The following is why I believe the inductive argument is strong:

    My claim is that there is sufficient testimonial evidence to reasonably conclude that consciousness survives the death of the body. In other words, I'm making the claim that I know the conclusion is true. And although I believe that I could make other claims based on the evidence, i.e., claims of knowledge, I'm limiting the scope of the conclusion. By limited, I mean I'm not trying to give evidence of a god, heaven, that we are eternal beings, or any other spiritual or religious idea; nor am I trying to give evidence of many of the other claims people are making while having such an experience. Although I do believe there is strong evidence to support other conclusions, and these conclusions have varying degrees of certainty, just as many of our everyday rational conclusions have varying degrees of certainty.

    The first question is, what makes a strong inductive argument? As many of you know, the criteria for a good inductive argument is much different than the criteria of a good deductive argument. The criteria of a good inductive argument are as follows:

    (1) number
    (2) variety
    (3) scope of the conclusion
    (4) truth of the premises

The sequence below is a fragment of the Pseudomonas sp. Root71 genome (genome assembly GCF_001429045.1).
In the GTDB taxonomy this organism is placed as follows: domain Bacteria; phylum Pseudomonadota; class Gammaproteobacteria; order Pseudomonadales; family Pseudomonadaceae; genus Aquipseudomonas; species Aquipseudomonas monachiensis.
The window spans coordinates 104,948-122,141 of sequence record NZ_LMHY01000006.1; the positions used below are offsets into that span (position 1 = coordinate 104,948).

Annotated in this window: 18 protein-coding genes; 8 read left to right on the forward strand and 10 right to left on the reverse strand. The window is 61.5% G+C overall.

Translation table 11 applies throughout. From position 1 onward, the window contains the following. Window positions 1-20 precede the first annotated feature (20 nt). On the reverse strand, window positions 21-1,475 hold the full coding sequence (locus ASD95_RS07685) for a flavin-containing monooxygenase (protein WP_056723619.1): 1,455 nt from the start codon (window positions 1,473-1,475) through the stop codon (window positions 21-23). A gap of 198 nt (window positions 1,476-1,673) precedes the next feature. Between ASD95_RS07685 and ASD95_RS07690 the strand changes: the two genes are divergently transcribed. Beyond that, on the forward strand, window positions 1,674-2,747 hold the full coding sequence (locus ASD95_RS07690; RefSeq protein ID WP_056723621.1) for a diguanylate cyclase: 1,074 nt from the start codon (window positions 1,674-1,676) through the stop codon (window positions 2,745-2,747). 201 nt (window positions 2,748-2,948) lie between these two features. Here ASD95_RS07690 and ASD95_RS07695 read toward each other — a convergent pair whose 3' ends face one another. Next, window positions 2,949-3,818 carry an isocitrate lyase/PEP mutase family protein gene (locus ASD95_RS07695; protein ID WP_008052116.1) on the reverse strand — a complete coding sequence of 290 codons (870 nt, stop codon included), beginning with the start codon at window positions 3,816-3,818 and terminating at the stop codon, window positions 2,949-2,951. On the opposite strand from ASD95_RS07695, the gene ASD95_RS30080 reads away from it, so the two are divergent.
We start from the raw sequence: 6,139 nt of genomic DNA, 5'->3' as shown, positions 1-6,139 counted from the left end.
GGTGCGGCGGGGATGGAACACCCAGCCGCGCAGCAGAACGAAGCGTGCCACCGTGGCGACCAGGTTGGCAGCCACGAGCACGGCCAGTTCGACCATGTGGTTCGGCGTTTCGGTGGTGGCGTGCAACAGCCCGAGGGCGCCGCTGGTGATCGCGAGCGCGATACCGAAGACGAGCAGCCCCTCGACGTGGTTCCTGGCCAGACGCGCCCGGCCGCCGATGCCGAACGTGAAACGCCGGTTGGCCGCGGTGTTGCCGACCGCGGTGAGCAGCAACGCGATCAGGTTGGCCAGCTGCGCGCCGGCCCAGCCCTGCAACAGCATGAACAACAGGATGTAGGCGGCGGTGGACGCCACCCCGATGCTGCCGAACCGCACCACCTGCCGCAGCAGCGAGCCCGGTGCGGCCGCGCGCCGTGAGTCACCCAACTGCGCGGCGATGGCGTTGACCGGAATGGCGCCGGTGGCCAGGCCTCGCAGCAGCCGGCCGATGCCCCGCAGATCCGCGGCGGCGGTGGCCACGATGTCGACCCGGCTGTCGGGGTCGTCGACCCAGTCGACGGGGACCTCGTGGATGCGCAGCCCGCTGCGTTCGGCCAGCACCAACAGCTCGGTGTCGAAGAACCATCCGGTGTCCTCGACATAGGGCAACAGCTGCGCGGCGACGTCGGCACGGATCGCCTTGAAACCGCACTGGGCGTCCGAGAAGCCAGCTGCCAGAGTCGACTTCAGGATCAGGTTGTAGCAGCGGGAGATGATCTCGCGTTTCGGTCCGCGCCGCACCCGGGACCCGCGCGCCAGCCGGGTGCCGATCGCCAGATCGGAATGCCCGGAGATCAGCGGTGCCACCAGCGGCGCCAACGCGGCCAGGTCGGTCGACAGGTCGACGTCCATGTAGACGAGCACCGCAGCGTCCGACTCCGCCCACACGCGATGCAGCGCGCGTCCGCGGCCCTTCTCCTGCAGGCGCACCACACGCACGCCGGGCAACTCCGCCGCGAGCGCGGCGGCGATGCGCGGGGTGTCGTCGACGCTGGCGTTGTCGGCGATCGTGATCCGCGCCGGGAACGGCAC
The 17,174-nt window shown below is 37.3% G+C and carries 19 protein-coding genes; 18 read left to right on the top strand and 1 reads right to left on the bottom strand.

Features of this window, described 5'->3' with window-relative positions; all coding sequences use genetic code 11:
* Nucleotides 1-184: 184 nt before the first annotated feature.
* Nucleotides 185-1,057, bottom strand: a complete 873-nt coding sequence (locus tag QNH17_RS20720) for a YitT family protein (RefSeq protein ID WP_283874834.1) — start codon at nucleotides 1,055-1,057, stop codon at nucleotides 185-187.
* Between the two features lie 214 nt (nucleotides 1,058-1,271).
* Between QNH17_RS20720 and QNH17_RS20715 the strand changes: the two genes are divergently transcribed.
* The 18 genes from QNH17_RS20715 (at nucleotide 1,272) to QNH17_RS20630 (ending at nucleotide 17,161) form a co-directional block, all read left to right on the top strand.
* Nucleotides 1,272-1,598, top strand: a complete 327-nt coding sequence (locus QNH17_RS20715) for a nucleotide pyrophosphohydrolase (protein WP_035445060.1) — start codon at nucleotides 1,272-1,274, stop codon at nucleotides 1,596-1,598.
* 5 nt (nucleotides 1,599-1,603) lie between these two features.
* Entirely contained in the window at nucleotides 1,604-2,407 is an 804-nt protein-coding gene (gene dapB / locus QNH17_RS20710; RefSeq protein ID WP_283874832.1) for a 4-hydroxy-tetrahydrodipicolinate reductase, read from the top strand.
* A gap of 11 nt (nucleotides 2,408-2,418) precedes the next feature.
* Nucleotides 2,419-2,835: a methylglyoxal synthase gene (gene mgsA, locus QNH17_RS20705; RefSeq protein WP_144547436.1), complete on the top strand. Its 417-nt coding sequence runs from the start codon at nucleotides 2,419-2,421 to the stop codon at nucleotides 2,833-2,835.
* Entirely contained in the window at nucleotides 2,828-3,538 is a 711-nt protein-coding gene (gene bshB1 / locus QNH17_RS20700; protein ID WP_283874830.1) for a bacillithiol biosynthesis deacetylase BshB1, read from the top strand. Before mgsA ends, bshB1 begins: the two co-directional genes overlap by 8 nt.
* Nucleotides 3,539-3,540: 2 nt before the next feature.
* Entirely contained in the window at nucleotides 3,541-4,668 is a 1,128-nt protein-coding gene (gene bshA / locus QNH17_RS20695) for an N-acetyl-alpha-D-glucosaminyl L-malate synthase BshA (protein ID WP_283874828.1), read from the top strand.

(5) cogency

    First, number. It seems rather obvious that if you have a greater number of testimonials that say X happened, then the stronger the argument. This does not mean that the conclusion relies solely on numbers, because numbers in themselves are not sufficient.

    Second, variety. The greater the variety of cases cited the stronger the conclusion. Remember that when examining the conclusion of an inductive argument, the conclusion is either strong or weak, which is much different from a good deductive argument, where the conclusion follows with absolute necessity. The difference being what is probably or likely the case (inductive arguments), verses what necessarily follows (deductive arguments).

    Third, scope of the conclusion. This has already been covered briefly in the opening paragraph. It means that the less the conclusion claims the stronger the argument. In other words, conclusions that are broad in scope are much harder to defend. A conclusion that is limited in scope is easier to defend.